Not by happenstance, our author with all those qualifications built in is Oliver Jensen. For two decades he has been the editor of the world’s biggest and best-known history magazine, American Heritage. All his life he has been railroad buff. And he founded and is chairman of the Valley Railroad of Essex, Connecticut. It features antique steam engines and restored wooden coaches.

He starts with the achievement of the wonderful 19th-century “locomotive engine”: For the first time, you could move across the land without using leg power of some sort! That thought simply hadn’t occurred to right-thinking people since the world began. Even the idea of an “engine” was new in 1830, when The Best Friend of Charleston, the first practical U.S-built locomotive, began to haul goods and people. (So new that six months later, The Best Friend’s unsuspecting fireman, annoyed by the hissing safety valve, sat on it to gain a few quiet moments … his and the boiler’s last.)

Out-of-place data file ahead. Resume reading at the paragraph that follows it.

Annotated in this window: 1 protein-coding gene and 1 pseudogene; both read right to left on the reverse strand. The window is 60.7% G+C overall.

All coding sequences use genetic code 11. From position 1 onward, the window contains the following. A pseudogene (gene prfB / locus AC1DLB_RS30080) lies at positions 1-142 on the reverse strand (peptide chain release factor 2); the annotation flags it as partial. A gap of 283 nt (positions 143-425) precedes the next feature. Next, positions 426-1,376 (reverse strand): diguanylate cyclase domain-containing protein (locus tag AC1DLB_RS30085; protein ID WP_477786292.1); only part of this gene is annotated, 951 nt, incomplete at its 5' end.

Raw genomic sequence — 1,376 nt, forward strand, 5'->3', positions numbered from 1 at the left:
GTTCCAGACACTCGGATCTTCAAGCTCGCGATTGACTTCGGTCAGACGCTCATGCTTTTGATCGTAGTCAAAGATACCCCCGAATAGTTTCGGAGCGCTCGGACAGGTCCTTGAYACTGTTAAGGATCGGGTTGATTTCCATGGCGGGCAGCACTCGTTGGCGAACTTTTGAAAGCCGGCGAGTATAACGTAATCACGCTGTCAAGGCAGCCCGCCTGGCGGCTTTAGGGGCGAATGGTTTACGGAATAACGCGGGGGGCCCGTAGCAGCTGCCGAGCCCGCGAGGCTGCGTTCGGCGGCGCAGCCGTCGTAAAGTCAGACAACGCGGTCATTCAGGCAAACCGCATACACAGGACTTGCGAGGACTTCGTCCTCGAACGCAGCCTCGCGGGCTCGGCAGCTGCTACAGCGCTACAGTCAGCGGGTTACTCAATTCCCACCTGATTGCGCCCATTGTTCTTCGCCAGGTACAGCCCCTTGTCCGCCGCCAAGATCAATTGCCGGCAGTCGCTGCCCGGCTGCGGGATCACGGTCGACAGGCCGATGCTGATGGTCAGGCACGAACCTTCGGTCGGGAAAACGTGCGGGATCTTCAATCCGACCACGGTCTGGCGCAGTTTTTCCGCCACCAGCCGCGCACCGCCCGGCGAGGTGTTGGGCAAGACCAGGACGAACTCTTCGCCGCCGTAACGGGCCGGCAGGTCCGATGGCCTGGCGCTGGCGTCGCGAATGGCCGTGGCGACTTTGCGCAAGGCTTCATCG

But wonder turned to love, and to avarice, in short order “Railroad fever” brought a mania for wildcat railroad enterprises … and a push of rails to the new western states. “West” in the 1830’s an ‘40’s meant Ohio Indiana, Illinois. And access to their rich lands quickly emptied New England’s hardscrabble farms of ambitious young men, and built the first railroad city: Chicago.